So, in summary - read the book, skip the audiobook.
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1 of 2 people found the following review helpful
4.0 out of 5 stars A book to make you think, 14 Feb 2009
By 
Claire Bedrock (Bath, UK) - See all my reviews
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This book was recommended to me and given I respect the person who recommended it I figured I'd give it a go.

It is very easy to read and broken down into fairly logical chapters. Whilst I felt there were flaws in a number of discussions points it did make me think and see a different view point. Maybe it is because I never got into Sesame Street but that chapter seemed looonnnngggg. I have been looking at my colleagues and seeing them as connectors, maverns or salesmen and have been questioning how to make my product more sticky!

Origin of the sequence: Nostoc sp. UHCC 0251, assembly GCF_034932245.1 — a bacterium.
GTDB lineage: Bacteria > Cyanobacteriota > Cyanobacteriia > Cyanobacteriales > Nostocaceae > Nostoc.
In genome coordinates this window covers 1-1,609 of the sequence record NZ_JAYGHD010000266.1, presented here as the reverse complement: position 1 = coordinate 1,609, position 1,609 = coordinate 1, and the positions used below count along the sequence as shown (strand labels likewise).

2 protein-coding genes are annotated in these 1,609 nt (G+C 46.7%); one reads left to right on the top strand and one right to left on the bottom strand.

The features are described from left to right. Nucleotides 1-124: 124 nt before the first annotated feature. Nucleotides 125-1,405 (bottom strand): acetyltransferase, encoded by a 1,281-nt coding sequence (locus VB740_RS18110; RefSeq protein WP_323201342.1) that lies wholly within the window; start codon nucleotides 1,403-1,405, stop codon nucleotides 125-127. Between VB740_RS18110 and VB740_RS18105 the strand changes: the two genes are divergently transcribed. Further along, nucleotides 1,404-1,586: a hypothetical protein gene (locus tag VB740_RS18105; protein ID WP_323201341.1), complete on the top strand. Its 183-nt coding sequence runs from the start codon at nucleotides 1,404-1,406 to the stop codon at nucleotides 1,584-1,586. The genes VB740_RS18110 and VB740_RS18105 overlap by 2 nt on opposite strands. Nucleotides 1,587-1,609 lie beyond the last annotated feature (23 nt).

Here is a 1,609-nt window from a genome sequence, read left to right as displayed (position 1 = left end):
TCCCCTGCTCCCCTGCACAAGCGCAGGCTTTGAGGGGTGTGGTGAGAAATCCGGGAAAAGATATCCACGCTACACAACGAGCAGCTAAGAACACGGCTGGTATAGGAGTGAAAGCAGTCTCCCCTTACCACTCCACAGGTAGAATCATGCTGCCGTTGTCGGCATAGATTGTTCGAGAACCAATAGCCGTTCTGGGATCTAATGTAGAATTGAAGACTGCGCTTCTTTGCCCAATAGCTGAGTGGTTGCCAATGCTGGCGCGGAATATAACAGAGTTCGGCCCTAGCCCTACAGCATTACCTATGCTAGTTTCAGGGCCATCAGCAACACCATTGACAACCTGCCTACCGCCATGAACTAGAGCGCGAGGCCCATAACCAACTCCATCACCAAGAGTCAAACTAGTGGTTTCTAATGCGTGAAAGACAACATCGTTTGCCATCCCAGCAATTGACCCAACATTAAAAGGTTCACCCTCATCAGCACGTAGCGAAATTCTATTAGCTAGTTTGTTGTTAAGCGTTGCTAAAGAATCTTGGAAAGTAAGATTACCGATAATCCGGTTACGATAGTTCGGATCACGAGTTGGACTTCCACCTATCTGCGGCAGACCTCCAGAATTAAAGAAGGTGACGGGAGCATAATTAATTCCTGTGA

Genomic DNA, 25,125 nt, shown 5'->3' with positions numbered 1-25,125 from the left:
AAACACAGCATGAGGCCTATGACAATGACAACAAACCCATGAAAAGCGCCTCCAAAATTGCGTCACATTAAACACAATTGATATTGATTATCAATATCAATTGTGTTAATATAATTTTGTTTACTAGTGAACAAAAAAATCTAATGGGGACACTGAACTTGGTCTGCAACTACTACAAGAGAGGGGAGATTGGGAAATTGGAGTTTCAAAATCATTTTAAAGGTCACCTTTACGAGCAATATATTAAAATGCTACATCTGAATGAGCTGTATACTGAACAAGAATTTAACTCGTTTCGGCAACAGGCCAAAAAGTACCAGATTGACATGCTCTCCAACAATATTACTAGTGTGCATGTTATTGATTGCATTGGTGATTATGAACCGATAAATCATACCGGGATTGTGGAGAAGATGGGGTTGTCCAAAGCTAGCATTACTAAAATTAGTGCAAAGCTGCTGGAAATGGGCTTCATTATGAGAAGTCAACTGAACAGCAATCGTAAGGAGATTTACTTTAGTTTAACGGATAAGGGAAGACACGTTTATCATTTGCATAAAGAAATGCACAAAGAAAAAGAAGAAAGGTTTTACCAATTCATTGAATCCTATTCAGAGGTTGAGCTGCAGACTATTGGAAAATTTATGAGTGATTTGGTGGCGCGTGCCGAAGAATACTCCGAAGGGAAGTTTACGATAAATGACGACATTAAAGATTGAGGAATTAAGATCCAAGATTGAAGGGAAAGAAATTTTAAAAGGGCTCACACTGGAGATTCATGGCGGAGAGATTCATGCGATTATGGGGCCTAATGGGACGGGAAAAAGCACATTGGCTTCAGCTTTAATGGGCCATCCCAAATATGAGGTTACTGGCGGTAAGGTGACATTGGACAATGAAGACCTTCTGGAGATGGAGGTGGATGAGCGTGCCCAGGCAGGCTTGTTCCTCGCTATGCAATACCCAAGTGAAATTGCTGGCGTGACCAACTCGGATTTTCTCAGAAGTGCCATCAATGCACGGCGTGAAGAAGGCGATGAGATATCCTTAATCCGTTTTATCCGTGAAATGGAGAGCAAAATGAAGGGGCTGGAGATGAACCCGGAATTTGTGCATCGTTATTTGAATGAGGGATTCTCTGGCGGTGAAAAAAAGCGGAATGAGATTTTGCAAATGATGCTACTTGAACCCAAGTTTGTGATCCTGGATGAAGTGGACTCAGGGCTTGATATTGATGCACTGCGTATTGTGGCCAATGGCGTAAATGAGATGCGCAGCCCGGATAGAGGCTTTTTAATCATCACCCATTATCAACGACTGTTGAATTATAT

All in all, you have to use your own interpretation when reading this book but it will make you think about some things you take for granted.
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1 of 2 people found the following review helpful
4.0 out of 5 stars Absolutely fascinating and so readable ..., 3 Jan 2009
By 
Annabel Gaskell "gaskella2" (Nr Oxford, UK) - See all my reviews
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The Tipping Point by Malcolm Gladwell is an immensely readable analysis of what makes epidemics happen. However its not really about nasty diseases, although they do feature, but more about business and marketing. It is not just a social science book, but also a philosophy cum marketing primer for anyone trying to get something to take off. To me it seemed to boil down to two main things which may seem very straight-forward, but are immensely difficult in the detail and practice.